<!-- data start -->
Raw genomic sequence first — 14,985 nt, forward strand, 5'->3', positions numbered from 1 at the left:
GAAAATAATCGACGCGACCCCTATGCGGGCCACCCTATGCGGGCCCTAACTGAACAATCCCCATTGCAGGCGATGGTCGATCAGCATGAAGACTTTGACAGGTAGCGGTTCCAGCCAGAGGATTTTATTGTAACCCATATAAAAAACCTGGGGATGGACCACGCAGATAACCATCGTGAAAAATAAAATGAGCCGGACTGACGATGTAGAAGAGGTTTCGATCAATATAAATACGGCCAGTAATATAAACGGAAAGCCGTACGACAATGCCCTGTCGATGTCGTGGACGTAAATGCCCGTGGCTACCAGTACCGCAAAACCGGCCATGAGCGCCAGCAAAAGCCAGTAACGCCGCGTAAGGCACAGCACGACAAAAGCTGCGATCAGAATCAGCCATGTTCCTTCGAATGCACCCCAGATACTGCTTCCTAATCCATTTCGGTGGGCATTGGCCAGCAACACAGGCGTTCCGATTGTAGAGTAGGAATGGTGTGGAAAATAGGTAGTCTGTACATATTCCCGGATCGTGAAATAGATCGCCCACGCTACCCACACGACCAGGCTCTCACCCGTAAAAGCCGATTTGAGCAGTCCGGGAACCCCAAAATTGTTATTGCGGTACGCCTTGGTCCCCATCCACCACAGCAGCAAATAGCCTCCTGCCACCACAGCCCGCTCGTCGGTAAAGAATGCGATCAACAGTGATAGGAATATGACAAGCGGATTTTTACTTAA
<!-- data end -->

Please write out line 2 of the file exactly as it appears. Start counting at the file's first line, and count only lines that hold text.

GAAAATAATCGACGCGACCCCTATGCGGGCCACCCTATGCGGGCCCTAACTGAACAATCCCCATTGCAGGCGATGGTCGATCAGCATGAAGACTTTGACAGGTAGCGGTTCCAGCCAGAGGATTTTATTGTAACCCATATAAAAAACCTGGGGATGGACCACGCAGATAACCATCGTGAAAAATAAAATGAGCCGGACTGACGATGTAGAAGAGGTTTCGATCAATATAAATACGGCCAGTAATATAAACGGAAAGCCGTACGACAATGCCCTGTCGATGTCGTGGACGTAAATGCCCGTGGCTACCAGTACCGCAAAACCGGCCATGAGCGCCAGCAAAAGCCAGTAACGCCGCGTAAGGCACAGCACGACAAAAGCTGCGATCAGAATCAGCCATGTTCCTTCGAATGCACCCCAGATACTGCTTCCTAATCCATTTCGGTGGGCATTGGCCAGCAACACAGGCGTTCCGATTGTAGAGTAGGAATGGTGTGGAAAATAGGTAGTCTGTACATATTCCCGGATCGTGAAATAGATCGCCCACGCTACCCACACGACCAGGCTCTCACCCGTAAAAGCCGATTTGAGCAGTCCGGGAACCCCAAAATTGTTATTGCGGTACGCCTTGGTCCCCATCCACCACAGCAGCAAATAGCCTCCTGCCACCACAGCCCGCTCGTCGGTAAAGAATGCGATCAACAGTGATAGGAATATGACAAGCGGATTTTTACTTAA